"I believe that the blow we are going to give to this structure is a mortal blow. I do not believe that gangs as we know them now will exist in three or four years," Bukele said at a press conference to evaluate the progress of the first phase of a security plan launched last month.

As part of the plan, Salvadoran security forces have been targeting extortion rackets run by gangs to finance their operations.

Authorities have also declared a state of emergency in 20 prisons in the country, tightening the conditions of confinement and ordering mobile phone operators to block internet and cellphone reception in prison to keep gang members from ordering killings and extortion while behind bars.

Earlier this month, the government announced the second phase of the security plan that seeks the "territorial control" of dozens of gang-riven communities while disrupting the recruitment of young people through social programs.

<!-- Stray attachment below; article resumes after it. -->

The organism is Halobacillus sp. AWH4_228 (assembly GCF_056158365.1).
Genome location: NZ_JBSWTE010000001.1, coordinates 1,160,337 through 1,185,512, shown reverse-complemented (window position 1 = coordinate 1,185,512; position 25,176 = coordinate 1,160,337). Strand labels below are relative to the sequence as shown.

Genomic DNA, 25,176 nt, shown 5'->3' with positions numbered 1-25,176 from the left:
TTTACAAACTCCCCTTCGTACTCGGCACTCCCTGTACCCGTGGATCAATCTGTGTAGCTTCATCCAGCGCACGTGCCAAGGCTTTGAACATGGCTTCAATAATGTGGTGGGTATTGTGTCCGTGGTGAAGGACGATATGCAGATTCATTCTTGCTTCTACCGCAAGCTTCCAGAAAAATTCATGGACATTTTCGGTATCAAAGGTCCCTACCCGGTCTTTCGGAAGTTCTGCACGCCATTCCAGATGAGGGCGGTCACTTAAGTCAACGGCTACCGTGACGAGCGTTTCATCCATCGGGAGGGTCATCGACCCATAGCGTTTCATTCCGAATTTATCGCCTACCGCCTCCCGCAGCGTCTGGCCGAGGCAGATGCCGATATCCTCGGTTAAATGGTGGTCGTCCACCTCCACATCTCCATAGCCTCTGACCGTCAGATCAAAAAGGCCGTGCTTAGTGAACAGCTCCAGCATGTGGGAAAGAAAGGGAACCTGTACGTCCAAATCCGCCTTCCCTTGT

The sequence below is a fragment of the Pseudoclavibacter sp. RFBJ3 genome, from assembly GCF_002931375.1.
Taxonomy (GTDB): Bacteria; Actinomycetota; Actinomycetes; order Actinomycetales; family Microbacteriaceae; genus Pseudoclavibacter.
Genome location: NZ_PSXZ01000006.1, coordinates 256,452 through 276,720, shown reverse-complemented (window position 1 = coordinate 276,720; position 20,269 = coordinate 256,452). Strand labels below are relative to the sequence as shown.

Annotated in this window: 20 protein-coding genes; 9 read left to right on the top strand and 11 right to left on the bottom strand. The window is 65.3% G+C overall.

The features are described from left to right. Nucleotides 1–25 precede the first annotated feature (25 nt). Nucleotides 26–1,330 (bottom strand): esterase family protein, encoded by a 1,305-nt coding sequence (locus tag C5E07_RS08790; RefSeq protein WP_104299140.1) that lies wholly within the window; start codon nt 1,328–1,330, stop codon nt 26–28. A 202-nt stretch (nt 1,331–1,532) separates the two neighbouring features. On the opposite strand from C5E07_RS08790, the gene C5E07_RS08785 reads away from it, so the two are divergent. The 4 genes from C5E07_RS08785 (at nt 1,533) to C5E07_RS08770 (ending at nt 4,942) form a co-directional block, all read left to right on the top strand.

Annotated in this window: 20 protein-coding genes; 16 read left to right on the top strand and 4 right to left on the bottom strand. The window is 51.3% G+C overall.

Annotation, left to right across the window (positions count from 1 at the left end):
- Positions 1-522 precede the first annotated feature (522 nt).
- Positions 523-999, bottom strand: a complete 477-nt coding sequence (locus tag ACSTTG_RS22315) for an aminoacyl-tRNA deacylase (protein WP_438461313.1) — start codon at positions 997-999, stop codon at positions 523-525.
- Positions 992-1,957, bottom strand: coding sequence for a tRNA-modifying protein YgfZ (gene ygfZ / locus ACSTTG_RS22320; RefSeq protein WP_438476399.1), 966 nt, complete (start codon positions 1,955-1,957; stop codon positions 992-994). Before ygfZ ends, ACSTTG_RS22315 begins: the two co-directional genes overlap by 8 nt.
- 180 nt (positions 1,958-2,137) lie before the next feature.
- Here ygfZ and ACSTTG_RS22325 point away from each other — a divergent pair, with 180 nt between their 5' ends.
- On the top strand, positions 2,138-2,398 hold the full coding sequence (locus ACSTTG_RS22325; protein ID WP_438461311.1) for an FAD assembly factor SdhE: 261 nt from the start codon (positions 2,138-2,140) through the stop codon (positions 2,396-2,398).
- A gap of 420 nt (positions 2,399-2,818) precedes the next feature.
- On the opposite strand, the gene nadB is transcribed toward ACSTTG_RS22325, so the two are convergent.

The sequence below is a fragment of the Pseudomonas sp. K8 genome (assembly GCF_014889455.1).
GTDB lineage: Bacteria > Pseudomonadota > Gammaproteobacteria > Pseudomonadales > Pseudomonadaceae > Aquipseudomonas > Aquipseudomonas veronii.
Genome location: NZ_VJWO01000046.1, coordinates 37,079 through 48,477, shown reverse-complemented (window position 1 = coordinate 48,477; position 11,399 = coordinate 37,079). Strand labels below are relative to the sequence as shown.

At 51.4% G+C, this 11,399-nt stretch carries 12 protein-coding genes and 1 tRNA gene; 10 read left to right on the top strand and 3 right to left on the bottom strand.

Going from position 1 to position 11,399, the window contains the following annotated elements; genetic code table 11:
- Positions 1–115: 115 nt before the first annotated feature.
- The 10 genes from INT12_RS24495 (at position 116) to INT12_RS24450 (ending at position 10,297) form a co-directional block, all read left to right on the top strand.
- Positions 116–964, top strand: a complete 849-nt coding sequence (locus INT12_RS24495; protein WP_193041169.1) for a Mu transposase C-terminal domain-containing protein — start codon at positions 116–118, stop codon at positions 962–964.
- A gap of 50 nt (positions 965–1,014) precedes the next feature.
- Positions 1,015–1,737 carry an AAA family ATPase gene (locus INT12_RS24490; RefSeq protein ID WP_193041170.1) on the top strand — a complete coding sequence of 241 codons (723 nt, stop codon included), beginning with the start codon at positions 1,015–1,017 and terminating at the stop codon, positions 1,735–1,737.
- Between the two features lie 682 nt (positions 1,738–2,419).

El Salvador is thought to have some 70,000 gang members, of whom around 17,000 are imprisoned. Most belong to either Mara Salvatrucha (MS-13) or its rival Barrio 18.

Bukele, who took office on June 1, called for the public to collaborate with the government to stop gang violence.

"We cannot overcome this scourge alone... This is a unique opportunity we have to beat the gangs," he said, adding the security plan will include unspecified measures to be rolled out in the coming years.

El Salvador has one of the highest rates of violent crime of any country not at war, with an average of 51 homicides per 100,000 inhabitants in 2018, most of which are attributed to gangs.